The lingering controversies over the herdsmen/farmers’ clashes across the country may persist for a long while, as the laws and policies put in place to curb the ugly trend are obviously not being implemented or enforced dispassionately. The police, as the chief law enforcement agency have, contrary to their constitutional mandate, demonstrated an open and unabashed bias in favour of the herdsmen, a critical party to the conflict. The Inspector General of Police (IGP), Mr. Ibrahim Idris, in particular, has been a passionate critic of any legislation that targets open grazing and, by implication, reduction in herdsmen’s atrocities across the country. He comes across as an official who, by his pronouncements, erroneously believes that the herdsmen have inalienable rights to do whatever they please within the Nigerian territory, including destruction of farm crops and killing of innocent citizens. The anti-open grazing laws have been passed and are being implemented by three sub-national governments of Ekiti, Benue and Taraba, yet the Inspector-General of Police who statutorily should lead the enforcement of the laws has continued to publicly condemn the legislation.
A few days ago, the following statement was credited to Idris at a security meeting with northern leaders in Kaduna State: “To reduce the incidence of clashes between farmers and herders, state government should endeavour to establish grazing ranches in their various states before enacting laws to prohibit open rearing and grazing.” This is a patently biased submission that a state official of his calibre should not have made, especially in his capacity as the IGP. Does that mean that the people and governments of the three states that have put the cart before the horse, in the IGP’s estimation, should continue to bear the brunt of the herdsmen’s blatant disregard for the anti-grazing laws? Does it mean that if the herdsmen kill people in the states where anti-grazing laws subsist, the IGP will not arrest them?
Curiously, the IGP has continued to point in the direction of the anti-grazing laws as the reason for the escalation of clashes between farmers and herdsmen. But the truth is that some of these states had witnessed more brutal clashes before the advent of the laws. The anti-open grazing laws were a practical response by the affected state governments to the menace of the armed herdsmen. Indeed, it was the absence of diligent enforcement of the laws and sloppy response by the police to threats of attacks by herdsmen that created a sense of impunity and the subsequent upsurge in clashes. And given the IGP’s pronouncements, especially the one insisting that states must prioritise the establishment of cattle ranches before enacting anti-grazing laws, it is little surprise that the clashes have yet to abate. But who is the IGP to tell states what to do? Is he bigger than the state Houses of Assembly or how is his opinion superior to the duly enacted laws by some federating units within a federal structure? Is the IGP claiming ignorance of the atrocities of the herdsmen?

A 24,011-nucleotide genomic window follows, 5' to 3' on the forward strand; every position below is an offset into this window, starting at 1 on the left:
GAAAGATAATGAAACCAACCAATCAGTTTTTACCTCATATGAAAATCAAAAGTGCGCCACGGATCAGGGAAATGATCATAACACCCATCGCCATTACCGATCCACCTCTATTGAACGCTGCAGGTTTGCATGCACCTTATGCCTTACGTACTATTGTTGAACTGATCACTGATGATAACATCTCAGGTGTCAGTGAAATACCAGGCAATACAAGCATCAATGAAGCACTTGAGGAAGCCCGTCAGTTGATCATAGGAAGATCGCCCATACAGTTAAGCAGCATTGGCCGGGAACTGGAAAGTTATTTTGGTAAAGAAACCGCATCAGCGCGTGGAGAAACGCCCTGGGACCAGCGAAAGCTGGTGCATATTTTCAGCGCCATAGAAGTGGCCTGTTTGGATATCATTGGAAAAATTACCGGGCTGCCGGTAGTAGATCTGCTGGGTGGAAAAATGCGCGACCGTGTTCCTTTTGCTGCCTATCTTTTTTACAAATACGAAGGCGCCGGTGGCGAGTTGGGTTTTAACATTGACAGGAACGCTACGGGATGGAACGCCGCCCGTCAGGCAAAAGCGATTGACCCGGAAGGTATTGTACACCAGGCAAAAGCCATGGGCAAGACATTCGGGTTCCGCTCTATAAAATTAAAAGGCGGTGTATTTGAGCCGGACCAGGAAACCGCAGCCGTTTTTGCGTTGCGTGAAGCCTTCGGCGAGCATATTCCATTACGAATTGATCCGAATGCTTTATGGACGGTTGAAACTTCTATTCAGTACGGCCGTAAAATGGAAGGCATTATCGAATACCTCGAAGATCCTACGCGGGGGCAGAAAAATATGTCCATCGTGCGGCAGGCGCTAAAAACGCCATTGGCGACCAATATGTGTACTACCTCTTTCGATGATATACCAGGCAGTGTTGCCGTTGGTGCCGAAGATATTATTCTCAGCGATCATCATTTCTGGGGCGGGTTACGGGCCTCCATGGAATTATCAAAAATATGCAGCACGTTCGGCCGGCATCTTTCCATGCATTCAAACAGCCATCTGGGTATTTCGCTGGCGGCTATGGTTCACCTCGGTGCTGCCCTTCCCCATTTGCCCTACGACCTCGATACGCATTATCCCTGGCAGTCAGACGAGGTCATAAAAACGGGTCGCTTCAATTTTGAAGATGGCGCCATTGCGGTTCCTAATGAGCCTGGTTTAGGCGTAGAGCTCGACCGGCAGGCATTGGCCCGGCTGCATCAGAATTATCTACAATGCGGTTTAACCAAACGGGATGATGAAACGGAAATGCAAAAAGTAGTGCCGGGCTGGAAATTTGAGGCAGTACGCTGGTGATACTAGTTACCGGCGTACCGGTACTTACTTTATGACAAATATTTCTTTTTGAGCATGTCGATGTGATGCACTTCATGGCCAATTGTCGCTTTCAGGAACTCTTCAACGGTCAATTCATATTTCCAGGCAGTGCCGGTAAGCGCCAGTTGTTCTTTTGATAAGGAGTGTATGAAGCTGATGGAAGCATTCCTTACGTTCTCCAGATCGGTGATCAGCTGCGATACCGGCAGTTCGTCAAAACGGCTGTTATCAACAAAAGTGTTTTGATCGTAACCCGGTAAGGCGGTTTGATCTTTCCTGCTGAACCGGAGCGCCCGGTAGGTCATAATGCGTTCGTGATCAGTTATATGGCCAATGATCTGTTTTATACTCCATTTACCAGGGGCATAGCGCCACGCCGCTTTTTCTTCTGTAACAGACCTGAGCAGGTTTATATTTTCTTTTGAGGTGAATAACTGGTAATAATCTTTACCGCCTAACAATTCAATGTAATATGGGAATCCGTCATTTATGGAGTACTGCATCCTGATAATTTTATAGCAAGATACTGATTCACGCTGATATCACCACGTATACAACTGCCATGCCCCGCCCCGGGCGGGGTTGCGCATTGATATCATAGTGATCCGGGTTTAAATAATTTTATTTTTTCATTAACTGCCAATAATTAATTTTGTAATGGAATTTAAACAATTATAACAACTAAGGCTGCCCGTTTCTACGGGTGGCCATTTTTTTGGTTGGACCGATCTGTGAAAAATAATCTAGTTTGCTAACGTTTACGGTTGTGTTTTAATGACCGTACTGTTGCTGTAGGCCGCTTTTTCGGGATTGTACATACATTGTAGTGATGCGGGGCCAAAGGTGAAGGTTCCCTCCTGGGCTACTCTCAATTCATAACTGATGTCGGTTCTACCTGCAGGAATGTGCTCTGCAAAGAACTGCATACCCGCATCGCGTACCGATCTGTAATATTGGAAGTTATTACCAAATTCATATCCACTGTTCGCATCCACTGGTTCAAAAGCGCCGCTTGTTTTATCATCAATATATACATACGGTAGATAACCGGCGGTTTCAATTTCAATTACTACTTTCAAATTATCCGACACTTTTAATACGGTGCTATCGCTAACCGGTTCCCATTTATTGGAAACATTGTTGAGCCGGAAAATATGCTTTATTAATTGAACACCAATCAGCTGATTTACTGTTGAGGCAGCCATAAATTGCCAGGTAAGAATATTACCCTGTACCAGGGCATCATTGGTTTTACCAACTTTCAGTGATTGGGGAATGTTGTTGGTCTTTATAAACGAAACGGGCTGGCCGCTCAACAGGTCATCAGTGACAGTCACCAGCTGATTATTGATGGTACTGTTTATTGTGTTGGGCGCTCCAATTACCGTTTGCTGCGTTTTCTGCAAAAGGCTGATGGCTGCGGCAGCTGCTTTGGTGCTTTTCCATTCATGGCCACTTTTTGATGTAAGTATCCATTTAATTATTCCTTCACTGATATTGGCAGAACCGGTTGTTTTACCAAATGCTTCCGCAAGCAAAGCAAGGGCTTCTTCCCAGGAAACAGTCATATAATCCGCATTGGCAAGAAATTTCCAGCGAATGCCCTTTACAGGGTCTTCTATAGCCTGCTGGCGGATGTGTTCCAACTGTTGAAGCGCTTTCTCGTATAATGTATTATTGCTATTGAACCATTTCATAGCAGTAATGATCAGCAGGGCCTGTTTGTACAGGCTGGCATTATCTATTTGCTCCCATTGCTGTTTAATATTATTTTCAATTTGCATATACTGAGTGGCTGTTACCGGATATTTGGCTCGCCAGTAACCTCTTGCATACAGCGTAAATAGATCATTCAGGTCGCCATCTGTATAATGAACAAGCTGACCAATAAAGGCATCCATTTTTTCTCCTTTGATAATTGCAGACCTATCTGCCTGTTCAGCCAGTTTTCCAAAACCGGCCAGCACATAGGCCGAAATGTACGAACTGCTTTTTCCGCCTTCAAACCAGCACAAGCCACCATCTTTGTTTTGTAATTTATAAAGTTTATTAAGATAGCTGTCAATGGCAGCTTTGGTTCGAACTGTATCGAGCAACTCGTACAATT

It is most unfortunate that the IGP appears to have willfully descended into the political arena. It is also unconscionable of the IGP to imply that the anti-grazing laws were being hastily formulated and implemented when the daunting challenges the laws are meant to tackle have always been there. Should the people at the receiving end of the open grazing menace wait until they are totally decimated before addressing the attendant challenges? And in any case, it is not the place of the police to tell which law is good or bad; its duty is to ensure diligent and dispassionate enforcement of duly enacted laws by all levels of government. After all, the judiciary is always there to interpret the laws whenever it is approached to so.
To be sure, we believe and have always preached that ranching is the way to go, in order to boost livestock production and rein in cattle rustling and herders/farmers’ clashes. However, it is not the business of state governments, many of whom are finding it difficult to pay their workers’ salaries, to establish ranches for private cattle herders. If the Federal Government has any support programme for ranching, it can give the support through the states or directly to the pastoralists within the context of assistance to private businesses. It is by no means the right of the herders to be officially provided with ranches, but if any government chooses to support them, it should be done in such a manner that it does not create any sense of entitlement that may become another problem in the future.
The cost of this avoidable conflict across the nation in terms of loss of human lives can hardly be quantified, even though Mercy Corps, a UK-funded global humanitarian agency, has estimated the total cost to be in the region of $14 billion annually. Therefore, what is required at this moment is genuine and pragmatic solutions to the conflict which would reflect the reality on the ground and not reckless pronouncement like the IGP’s that only inflame passions and exacerbate the problem.